Interpretation of the present results must take into account several limitations. Since the sample is not random, subjects are in better health and healthier lifestyle than the general population with lower prevalence of hypertension, type-2 diabetes, hypercholesterolemia and obesity, high physical activity level and higher adherence to the recommendations for fruit and vegetables and seafood [44]. Caution is therefore needed when interpreting and generalizing results. However, findings regarding macronutrient intake, adherence to recommendations for grains, dairy products and “meat, seafood and eggs” in a random sample of the French population [44] showed estimates equivalent to those in our study.

Another limitation was that the data in our virtual study may not be an accurate reflection of actual label use in real-life settings. For instance, measures of understanding in our epidemiological study probably do not accurately duplicate real-life purchasing situations that involve time pressure and distracting factors forming part of marketing strategies [23], [45], [46]. However, our theoretical approach enables a more rational assessment of label perception than real-life shopping situations in which subjects cannot evaluate the FOP label separately from other packaging features. The issue of accuracy of web-based self-reported data also arises for repeated 24 h dietary records compared to interviews by trained dietitians. However, a pilot study comparing our web-based 24 h record tool with the reference method showed strong agreement between the two methods, while suggesting that the web-based tool may even reduce judgment bias [28]. Moreover, a strength of our study was its reliance on at least three self-reported dietary records provided in the course of one year, which are recommended methods in large epidemiological studies [47] and which enabled a reliable estimation of usual diet [48]. However, it should be noted that under-reporting may still persist and the measure of energy/protein intake may be biased in the absence of objective biomarkers such as doubly labeled water or urinary nitrogen although under-reporters were excluded.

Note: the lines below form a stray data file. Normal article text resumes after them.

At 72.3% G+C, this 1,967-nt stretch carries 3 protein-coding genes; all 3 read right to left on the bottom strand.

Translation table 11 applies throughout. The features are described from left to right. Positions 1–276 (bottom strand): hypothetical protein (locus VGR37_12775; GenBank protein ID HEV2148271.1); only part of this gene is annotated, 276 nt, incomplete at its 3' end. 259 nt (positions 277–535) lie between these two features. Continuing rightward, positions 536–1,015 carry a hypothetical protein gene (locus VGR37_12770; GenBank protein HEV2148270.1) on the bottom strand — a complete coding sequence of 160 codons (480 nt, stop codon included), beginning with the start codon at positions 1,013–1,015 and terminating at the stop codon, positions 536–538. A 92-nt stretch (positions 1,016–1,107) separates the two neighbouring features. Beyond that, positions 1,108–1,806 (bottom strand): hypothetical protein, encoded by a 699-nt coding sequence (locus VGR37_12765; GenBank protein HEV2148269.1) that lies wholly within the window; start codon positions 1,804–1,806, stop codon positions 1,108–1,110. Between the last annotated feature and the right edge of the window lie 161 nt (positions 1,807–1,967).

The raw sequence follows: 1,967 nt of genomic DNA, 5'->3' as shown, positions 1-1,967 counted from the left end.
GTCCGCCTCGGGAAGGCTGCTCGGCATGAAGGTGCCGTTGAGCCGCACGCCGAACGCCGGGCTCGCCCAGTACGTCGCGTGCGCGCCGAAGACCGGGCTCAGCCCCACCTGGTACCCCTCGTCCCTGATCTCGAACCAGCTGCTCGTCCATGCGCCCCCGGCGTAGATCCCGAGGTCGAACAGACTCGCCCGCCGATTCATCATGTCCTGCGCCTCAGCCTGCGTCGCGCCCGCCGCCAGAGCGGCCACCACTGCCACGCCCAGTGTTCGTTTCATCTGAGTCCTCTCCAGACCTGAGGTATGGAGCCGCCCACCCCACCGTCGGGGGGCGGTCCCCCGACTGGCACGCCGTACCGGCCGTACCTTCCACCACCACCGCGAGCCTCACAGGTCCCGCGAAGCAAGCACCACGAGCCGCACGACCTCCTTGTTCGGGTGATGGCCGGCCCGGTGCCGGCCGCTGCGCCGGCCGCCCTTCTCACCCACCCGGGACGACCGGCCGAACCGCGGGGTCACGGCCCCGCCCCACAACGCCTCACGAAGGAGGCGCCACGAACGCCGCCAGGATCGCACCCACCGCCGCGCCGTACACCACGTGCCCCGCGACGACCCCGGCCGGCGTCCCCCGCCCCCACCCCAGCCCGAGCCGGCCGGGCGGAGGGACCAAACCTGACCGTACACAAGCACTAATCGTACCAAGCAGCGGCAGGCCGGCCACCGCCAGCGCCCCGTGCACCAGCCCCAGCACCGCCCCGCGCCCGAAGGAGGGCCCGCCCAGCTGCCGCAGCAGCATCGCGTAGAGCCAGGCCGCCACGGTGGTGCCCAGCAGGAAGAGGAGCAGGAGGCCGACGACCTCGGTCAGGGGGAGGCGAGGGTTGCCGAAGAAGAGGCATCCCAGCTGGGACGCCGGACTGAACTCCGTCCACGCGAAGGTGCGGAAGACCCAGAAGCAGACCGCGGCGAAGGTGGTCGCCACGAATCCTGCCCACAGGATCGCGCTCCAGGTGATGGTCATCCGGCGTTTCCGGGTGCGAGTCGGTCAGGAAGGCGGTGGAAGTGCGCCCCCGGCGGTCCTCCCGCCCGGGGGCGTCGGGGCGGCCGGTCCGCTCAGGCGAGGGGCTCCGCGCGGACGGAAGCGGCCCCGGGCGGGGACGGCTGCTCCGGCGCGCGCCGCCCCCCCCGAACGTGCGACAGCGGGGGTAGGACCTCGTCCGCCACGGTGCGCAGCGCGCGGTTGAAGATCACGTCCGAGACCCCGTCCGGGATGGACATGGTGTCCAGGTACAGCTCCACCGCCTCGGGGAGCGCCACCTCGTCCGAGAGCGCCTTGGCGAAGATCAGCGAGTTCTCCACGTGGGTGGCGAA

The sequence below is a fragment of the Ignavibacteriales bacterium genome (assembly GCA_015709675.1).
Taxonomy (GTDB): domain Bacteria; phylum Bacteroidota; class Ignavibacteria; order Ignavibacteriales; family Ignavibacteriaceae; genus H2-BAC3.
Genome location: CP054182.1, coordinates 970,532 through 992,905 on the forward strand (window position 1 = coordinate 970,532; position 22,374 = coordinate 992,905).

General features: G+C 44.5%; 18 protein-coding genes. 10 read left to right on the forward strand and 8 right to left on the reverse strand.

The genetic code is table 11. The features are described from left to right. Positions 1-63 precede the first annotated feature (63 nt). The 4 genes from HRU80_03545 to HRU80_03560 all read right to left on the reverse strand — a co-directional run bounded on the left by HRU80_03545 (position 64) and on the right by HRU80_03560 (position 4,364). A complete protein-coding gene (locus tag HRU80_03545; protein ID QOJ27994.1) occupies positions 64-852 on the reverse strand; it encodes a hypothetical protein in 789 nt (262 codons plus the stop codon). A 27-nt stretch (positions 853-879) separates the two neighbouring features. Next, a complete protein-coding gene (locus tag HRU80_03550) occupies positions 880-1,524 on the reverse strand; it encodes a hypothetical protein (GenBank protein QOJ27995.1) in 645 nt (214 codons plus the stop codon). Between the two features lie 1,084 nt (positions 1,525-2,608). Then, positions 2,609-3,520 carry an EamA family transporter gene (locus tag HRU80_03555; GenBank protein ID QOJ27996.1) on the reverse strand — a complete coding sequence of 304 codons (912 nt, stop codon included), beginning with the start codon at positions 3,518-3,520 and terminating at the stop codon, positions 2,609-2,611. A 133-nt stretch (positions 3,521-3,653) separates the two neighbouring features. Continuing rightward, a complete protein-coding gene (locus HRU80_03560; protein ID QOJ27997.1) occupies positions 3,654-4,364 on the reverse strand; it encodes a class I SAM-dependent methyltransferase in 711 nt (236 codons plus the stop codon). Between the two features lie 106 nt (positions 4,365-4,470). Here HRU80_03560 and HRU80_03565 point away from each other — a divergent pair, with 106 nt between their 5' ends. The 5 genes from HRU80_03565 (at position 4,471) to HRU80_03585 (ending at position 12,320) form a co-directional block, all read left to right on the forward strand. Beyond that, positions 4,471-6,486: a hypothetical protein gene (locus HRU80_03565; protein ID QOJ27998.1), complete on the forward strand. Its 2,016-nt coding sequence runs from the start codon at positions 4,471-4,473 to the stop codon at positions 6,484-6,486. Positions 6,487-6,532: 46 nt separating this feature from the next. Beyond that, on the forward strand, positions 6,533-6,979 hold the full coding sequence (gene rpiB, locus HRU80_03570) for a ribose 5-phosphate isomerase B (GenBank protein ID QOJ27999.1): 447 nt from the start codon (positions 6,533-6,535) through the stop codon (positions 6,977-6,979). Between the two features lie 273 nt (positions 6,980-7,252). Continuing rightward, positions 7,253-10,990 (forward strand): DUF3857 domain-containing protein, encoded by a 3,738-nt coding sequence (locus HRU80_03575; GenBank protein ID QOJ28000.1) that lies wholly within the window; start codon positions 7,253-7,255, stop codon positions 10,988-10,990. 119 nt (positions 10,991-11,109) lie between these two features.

Another strength was that dietary and health data were collected at enrollment in the study, prior to data on understanding and acceptability of FOP labels. Thus, the cohort effect was avoided and participant answers concerning diet and health status were not biased by their participation in the survey on FOP label perception.

It would be useful to carry out equivalent surveys using other types of manufactured products, since soups have a less broad nutrient profile than other products and are generally perceived as healthy, which may have partially biased participant answers. However, the statements we tested resulted in correct answers not directly related to a preconceived “healthy” view of each soup (for instance, the salt content of vegetable soup), thus probably limiting this bias. In addition, among the existing soups on the food market, the different classes of nutritional profiles defined by the SAIN LIM system used in this study were represented, while other alternatives were rare. Indeed, sweet foods and salty foods had low variability in nutrient profiles; a healthy option for many of these products does not exist.

One limitation of our study was that the MTL was not compared to a label format providing more detailed information, such as the Guideline Daily Amount (GDA) [17]. In 2008, at the time of the survey preparation, we chose not to include this label (it was endorsed by the European Union in 2010), as GDA was the least preferred system in the exploratory study conducted among 400 persons for selecting a maximum of five label formats to be tested.